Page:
Video of SC police shooting prompts comparison to Eric Garner case

This is an archived article and the information in the article may be outdated. Please look at the time stamp on the story to see when it was last updated.

NORTH CHARLESTON, S.C. (PIX11) -- Now that cellphone video has helped to lead to the arrest of a South Carolina police officer who repeatedly shot at an unarmed black man who died on the scene, it's got some people in New York asking why cellphone video evidence didn't lead to an arrest in the highest profile police custody death in our region, that of Eric Garner, last summer.

The North Charleston, South Carolina case features what is easily the most disturbing video to make news for some time.  Walter Scott, 50, was unarmed and fleeing Officer Michael Slager after Slager had pulled Scott over for a broken light.

Officer Slager had claimed that his life was in danger when he'd opened fire.  However, the video, shot on a cellphone by a bystander, led to the officer's arrest on a murder charge, and to his being fired on Wednesday from the North Charleston Police Department.

"The video evidence puts the lie" to Slager's statements that Scott was a physical threat to him, said Ron Kuby, defense attorney. He's won many high profile cases, but in the case of Officer Slager, Kuby called the evidence -- the eyewitness cellphone video -- overwhelming against the officer.

Mayor Bill de Blasio on Wednesday also commented on the video and how it had affected the police involved shooting case.

The mayor was actually among many public figures speaking about the South Carolina case at an official function hosted by someone close to New York's most memorable case of an unarmed man of color dying in police custody while cellphone video was recording, the case of Eric Garner.  Al Sharpton's National Action Network convention is where Mayor de Blasio and others commented on what had happened in South Carolina.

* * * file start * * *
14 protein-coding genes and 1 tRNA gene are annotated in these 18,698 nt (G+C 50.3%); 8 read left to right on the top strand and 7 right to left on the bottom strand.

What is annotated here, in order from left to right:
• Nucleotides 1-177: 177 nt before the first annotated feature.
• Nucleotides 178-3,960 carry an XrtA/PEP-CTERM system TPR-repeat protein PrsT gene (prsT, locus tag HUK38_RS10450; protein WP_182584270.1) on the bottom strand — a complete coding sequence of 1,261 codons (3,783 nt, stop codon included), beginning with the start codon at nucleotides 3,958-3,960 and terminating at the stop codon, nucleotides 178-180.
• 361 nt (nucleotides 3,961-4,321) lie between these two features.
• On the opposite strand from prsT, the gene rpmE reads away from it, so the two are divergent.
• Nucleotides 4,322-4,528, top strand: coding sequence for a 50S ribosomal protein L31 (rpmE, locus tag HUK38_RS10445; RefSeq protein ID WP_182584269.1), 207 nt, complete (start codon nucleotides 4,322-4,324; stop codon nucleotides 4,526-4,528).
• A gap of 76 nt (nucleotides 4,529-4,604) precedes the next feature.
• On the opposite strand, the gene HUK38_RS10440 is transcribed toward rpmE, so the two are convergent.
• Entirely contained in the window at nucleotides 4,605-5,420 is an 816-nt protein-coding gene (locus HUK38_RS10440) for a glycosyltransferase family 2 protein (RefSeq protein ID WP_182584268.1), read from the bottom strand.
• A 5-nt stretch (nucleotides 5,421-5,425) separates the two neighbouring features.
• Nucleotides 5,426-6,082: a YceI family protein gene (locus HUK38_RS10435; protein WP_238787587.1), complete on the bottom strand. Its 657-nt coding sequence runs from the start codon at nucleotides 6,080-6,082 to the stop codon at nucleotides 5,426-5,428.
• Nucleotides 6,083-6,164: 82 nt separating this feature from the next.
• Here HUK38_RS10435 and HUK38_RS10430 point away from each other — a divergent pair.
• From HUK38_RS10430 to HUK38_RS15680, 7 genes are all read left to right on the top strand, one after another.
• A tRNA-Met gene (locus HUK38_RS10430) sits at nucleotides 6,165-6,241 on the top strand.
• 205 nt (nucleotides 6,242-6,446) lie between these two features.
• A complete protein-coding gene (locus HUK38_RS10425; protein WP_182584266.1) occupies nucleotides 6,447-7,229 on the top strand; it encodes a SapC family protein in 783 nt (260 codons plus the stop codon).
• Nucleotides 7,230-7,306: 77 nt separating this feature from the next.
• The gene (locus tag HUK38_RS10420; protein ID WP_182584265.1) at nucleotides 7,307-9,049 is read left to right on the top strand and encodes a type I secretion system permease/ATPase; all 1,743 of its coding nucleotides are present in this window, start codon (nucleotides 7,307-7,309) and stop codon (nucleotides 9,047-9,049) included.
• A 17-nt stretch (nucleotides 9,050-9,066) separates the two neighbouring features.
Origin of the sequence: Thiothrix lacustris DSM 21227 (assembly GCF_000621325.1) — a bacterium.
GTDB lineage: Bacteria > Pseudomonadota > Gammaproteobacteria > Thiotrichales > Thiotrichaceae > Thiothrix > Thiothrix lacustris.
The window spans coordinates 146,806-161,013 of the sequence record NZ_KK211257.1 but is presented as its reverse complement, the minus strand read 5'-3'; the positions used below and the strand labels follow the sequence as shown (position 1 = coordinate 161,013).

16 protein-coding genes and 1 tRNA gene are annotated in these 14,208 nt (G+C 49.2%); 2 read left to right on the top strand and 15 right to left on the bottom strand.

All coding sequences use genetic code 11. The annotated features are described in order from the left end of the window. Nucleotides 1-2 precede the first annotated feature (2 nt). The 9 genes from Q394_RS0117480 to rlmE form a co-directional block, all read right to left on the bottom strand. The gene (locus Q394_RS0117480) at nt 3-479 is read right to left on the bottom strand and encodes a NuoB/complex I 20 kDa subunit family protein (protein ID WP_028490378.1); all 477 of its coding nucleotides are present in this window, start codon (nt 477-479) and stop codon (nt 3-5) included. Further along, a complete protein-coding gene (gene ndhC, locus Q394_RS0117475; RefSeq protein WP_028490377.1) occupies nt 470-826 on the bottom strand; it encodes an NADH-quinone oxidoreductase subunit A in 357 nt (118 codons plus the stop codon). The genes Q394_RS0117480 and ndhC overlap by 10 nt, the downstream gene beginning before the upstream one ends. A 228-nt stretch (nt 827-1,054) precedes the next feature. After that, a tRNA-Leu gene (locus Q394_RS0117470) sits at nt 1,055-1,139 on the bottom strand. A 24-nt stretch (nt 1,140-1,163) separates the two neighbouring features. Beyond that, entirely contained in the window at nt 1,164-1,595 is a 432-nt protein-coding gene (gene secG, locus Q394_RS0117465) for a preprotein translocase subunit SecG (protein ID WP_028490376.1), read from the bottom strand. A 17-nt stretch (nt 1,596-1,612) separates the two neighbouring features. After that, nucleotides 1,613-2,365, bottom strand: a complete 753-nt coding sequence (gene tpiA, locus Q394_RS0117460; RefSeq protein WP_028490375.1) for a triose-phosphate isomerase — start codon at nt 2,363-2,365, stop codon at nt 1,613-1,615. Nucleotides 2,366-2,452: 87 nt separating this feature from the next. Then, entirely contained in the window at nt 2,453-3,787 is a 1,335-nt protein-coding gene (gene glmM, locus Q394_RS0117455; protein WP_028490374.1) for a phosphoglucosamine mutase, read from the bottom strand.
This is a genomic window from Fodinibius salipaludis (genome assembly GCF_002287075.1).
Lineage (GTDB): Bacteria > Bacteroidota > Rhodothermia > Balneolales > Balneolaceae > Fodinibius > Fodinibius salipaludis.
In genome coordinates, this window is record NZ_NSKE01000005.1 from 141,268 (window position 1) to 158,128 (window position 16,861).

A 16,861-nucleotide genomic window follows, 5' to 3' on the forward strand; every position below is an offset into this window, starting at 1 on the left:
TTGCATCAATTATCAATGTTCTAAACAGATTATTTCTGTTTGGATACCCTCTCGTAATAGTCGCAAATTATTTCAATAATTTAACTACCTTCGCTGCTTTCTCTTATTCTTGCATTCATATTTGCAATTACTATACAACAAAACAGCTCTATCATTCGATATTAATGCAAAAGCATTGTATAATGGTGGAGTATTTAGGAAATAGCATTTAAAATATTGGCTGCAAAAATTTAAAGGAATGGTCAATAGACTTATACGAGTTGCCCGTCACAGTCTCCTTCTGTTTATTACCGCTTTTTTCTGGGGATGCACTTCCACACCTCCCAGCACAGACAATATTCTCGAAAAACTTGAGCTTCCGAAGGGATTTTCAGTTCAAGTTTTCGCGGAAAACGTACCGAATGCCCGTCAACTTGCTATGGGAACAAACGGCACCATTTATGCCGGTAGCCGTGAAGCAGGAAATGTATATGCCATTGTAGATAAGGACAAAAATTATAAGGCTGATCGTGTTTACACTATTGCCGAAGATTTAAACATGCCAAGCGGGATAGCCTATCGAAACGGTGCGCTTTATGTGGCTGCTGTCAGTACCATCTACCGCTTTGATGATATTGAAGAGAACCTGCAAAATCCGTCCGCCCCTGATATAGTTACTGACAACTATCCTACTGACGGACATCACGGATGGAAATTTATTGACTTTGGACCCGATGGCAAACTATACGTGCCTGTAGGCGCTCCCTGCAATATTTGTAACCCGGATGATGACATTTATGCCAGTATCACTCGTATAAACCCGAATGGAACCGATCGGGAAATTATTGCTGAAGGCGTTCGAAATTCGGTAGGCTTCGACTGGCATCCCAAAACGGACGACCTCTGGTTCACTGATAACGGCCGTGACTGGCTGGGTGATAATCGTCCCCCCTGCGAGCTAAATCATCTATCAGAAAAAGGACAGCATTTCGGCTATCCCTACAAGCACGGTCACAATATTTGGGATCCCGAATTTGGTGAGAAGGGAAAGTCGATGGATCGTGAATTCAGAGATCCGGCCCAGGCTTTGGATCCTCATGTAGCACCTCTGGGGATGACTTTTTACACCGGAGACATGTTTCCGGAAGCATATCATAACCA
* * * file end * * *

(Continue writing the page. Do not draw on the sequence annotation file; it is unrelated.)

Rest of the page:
Sharpton has closely advised the family of Eric Garner,  whose death in police custody in Staten Island last summer was also recorded on cellphone video by bystanders.

However, the outcome of that case did not result in the arrest of any of the police officers involved.

"The problem with that was interpretation," said Kuby in an interview.  He said that the Eric Garner videos, the main one of which showed several officers subduing Garner in various ways, allowed "a white district attorney to convince an almost all-white grand jury not to convict."

In a major new development regarding the most widely viewed Eric Garner arrest video, the man who recorded it, Ramsey Orta, has been able to raise considerably more than his bail bond amount of $16,250 in a case unrelated to the Garner video he recorded.

Orta is currently awaiting trial in jail at Rikers Island.  He's actually been on hunger strike there for days, causing his family to worry.

They set up a gofundme site to raise funds to secure Orta's release.  It has soared way past its original goal, and has been collecting hundreds of dollars every hour.